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Royal Caribbean Profit Surges

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Royal Caribbean Cruises reported today that net income for the first quarter of 2005 was $135.3 million, or $0.63 per share.

This compares to $95.8 million, or $0.47 per share, for the first quarter of 2004. Revenues for the first quarter of 2005 increased 10.0% to $1.2 billion from revenues of $1.1 billion in the first quarter of 2004. The increase in revenues was attributable to an improvement in cruise ticket prices, a 3.3% increase in capacity and increases in occupancy and onboard revenues. Gross Yields and Net Yields for the first quarter of 2005 increased 6.5% and 8.2% from the first quarter of 2004, respectively. Occupancy reached a record level for the first quarter, at 105.7%, up from 104.2% in the first quarter of 2004.

The pace of bookings and consumer demand remains positive and on track with the company’s previous expectations. First quarter Net Yield performance allows the company to narrow its full year Net Yield guidance to an increase in the range of 6% to 7%. The company currently expects Net Yields for the second quarter of 2005 will increase approximately 6%.

“We are very pleased with our first quarter results,” said Richard D. Fain, chairman and chief executive officer of Royal Caribbean Cruises Ltd. “All key elements of the business performed very well, but the high cost of fuel is a major focus.”

During the quarter, the company passed an important milestone. Net debt to capital dropped to below 50%, demonstrating solid progress in the company’s program to strengthen its balance sheet.

For the first quarter of 2005, Gross Cruise Costs and Net Cruise Costs per APCD increased 4.6% and 6.0%, respectively, compared to the same quarter in 2004. Inflationary pressures, especially related to fuel costs, are the primary driver of these cost increases. During the first quarter of 2005, “at-the-pump” prices of fuel were approximately 30% higher than those experienced in the first quarter of 2004 and represented approximately 6.1% of total revenues.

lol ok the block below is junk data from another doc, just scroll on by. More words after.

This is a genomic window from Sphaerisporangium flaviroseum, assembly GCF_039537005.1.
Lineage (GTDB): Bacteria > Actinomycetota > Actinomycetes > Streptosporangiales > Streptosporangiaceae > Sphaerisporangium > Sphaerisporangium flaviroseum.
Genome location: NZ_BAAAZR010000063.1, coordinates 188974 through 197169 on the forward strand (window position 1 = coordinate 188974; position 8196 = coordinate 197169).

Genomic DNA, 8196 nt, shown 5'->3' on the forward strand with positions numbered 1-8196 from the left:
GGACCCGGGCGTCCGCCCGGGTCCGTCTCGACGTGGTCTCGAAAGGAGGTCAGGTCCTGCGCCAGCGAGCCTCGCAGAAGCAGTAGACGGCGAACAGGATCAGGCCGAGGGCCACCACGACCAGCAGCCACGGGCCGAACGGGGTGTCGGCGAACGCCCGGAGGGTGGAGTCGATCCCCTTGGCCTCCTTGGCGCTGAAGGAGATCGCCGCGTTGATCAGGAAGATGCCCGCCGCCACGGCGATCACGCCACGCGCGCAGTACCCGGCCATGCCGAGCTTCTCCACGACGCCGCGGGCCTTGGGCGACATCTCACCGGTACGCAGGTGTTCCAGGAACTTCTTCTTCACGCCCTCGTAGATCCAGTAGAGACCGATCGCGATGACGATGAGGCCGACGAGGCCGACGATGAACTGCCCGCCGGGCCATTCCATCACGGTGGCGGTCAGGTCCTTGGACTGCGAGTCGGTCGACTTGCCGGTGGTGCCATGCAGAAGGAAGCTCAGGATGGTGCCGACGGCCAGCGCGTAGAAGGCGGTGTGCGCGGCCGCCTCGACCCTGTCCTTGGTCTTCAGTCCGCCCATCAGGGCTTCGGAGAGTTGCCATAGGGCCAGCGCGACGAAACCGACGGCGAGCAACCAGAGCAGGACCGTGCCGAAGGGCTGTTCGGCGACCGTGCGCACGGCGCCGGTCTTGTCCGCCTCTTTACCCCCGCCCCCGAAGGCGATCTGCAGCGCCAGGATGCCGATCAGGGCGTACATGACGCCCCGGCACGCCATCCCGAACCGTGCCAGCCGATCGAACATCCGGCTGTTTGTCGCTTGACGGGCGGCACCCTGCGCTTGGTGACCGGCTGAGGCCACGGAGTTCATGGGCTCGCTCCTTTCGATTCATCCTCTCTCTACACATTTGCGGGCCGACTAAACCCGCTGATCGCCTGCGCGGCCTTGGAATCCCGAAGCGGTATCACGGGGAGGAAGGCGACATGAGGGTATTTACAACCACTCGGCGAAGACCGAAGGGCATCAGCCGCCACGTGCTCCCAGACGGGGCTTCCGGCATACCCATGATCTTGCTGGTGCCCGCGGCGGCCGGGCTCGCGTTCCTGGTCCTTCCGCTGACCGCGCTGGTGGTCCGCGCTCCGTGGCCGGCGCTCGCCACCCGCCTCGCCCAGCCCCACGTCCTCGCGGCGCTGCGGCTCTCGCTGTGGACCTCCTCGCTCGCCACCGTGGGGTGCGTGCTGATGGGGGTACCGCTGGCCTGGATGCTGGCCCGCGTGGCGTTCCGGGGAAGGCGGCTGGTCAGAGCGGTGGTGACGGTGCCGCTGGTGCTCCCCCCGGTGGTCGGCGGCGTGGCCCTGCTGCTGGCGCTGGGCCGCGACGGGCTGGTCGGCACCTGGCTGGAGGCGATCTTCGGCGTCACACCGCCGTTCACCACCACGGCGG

Also during the quarter, the company announced that one of its ships experienced a breakdown in its propulsion unit which is estimated to reduce 2005 earnings per share by approximately $0.03-$0.04, divided roughly evenly between the first two quarters.

Because of excellent bookings during the beginning of the year, the company decided to defer certain expenses, including its marketing spend, to later in the year. Partially offsetting these changes, the company incurred higher than expected payroll and benefit expenses. Despite these expenses and costs incurred in connection with the cancellation of a 10-night Hawaiian cruise, the increase in Net Cruise Costs per APCD was in-line with the company’s previous guidance.

Fuel costs continue to be the most important variable impacting Net Cruise Costs and make forecasting very difficult. In the company’s last update, it estimated that at-the-pump fuel prices for the first quarter would increase about 11% over the average level for 2004.

The company also estimated that if that 11% figure continued for the full year it would cost an additional $23 million (net of hedges). Fuel prices for the first quarter were 11% higher than the 2004 yearly average. However, since then, at-the-pump fuel prices have continued to rise despite the fact that crude oil prices have actually fallen slightly. Currently, at-the-pump fuel prices are 20% higher than the 2004 yearly average.

If prices for the remainder of 2005 remain at today’s level, that price increase would cost the company $26 million in addition to the $23 million previously disclosed. Based on this assumption, Net Cruise Costs per APCD for 2005 would increase approximately 5% to 6% compared to 2004. The price increase in fuel accounts for approximately 3 percentage points of this increase.

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Royal Caribbean Profit Surges
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